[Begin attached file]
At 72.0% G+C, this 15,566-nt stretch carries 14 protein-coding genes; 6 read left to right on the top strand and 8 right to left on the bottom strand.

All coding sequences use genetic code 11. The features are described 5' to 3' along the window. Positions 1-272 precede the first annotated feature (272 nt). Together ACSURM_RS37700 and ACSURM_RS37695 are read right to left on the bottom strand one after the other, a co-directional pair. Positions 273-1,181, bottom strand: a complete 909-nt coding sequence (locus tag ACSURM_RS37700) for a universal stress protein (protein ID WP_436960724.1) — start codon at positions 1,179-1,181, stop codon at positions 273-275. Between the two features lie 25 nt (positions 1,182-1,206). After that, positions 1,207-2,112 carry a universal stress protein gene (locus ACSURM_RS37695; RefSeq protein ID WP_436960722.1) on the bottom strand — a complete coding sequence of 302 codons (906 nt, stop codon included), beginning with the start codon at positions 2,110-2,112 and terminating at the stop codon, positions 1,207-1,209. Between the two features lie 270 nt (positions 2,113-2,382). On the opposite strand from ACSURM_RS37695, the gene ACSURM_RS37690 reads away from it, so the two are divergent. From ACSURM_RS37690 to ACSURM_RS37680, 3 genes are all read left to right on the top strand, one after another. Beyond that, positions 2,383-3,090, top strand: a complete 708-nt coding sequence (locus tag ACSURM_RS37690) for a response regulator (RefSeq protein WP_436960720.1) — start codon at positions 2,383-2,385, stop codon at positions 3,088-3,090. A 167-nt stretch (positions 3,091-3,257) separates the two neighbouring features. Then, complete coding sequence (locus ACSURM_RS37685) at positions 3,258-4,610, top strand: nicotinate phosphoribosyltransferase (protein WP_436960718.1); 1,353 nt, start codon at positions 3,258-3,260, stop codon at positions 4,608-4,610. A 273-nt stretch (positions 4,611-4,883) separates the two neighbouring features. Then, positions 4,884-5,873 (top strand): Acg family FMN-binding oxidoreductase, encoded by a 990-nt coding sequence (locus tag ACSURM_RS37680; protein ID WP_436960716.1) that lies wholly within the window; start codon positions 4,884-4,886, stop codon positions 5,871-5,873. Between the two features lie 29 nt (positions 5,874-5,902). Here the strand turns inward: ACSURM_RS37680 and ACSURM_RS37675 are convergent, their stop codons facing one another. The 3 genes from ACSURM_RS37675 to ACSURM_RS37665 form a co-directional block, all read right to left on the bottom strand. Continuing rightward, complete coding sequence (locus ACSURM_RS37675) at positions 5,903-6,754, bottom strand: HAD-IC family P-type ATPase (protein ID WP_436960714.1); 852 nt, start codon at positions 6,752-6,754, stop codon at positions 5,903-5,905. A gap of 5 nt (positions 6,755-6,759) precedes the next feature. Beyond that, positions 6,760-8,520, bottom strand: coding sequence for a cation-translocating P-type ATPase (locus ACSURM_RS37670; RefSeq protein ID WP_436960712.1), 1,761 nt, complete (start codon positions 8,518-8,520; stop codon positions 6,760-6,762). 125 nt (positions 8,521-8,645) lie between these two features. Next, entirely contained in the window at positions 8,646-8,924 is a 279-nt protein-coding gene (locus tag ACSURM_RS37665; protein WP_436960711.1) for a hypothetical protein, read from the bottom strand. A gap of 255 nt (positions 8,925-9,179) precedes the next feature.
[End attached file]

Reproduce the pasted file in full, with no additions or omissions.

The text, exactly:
At 72.0% G+C, this 15,566-nt stretch carries 14 protein-coding genes; 6 read left to right on the top strand and 8 right to left on the bottom strand.

All coding sequences use genetic code 11. The features are described 5' to 3' along the window. Positions 1-272 precede the first annotated feature (272 nt). Together ACSURM_RS37700 and ACSURM_RS37695 are read right to left on the bottom strand one after the other, a co-directional pair. Positions 273-1,181, bottom strand: a complete 909-nt coding sequence (locus tag ACSURM_RS37700) for a universal stress protein (protein ID WP_436960724.1) — start codon at positions 1,179-1,181, stop codon at positions 273-275. Between the two features lie 25 nt (positions 1,182-1,206). After that, positions 1,207-2,112 carry a universal stress protein gene (locus ACSURM_RS37695; RefSeq protein ID WP_436960722.1) on the bottom strand — a complete coding sequence of 302 codons (906 nt, stop codon included), beginning with the start codon at positions 2,110-2,112 and terminating at the stop codon, positions 1,207-1,209. Between the two features lie 270 nt (positions 2,113-2,382). On the opposite strand from ACSURM_RS37695, the gene ACSURM_RS37690 reads away from it, so the two are divergent. From ACSURM_RS37690 to ACSURM_RS37680, 3 genes are all read left to right on the top strand, one after another. Beyond that, positions 2,383-3,090, top strand: a complete 708-nt coding sequence (locus tag ACSURM_RS37690) for a response regulator (RefSeq protein WP_436960720.1) — start codon at positions 2,383-2,385, stop codon at positions 3,088-3,090. A 167-nt stretch (positions 3,091-3,257) separates the two neighbouring features. Then, complete coding sequence (locus ACSURM_RS37685) at positions 3,258-4,610, top strand: nicotinate phosphoribosyltransferase (protein WP_436960718.1); 1,353 nt, start codon at positions 3,258-3,260, stop codon at positions 4,608-4,610. A 273-nt stretch (positions 4,611-4,883) separates the two neighbouring features. Then, positions 4,884-5,873 (top strand): Acg family FMN-binding oxidoreductase, encoded by a 990-nt coding sequence (locus tag ACSURM_RS37680; protein ID WP_436960716.1) that lies wholly within the window; start codon positions 4,884-4,886, stop codon positions 5,871-5,873. Between the two features lie 29 nt (positions 5,874-5,902). Here the strand turns inward: ACSURM_RS37680 and ACSURM_RS37675 are convergent, their stop codons facing one another. The 3 genes from ACSURM_RS37675 to ACSURM_RS37665 form a co-directional block, all read right to left on the bottom strand. Continuing rightward, complete coding sequence (locus ACSURM_RS37675) at positions 5,903-6,754, bottom strand: HAD-IC family P-type ATPase (protein ID WP_436960714.1); 852 nt, start codon at positions 6,752-6,754, stop codon at positions 5,903-5,905. A gap of 5 nt (positions 6,755-6,759) precedes the next feature. Beyond that, positions 6,760-8,520, bottom strand: coding sequence for a cation-translocating P-type ATPase (locus ACSURM_RS37670; RefSeq protein ID WP_436960712.1), 1,761 nt, complete (start codon positions 8,518-8,520; stop codon positions 6,760-6,762). 125 nt (positions 8,521-8,645) lie between these two features. Next, entirely contained in the window at positions 8,646-8,924 is a 279-nt protein-coding gene (locus tag ACSURM_RS37665; protein WP_436960711.1) for a hypothetical protein, read from the bottom strand. A gap of 255 nt (positions 8,925-9,179) precedes the next feature.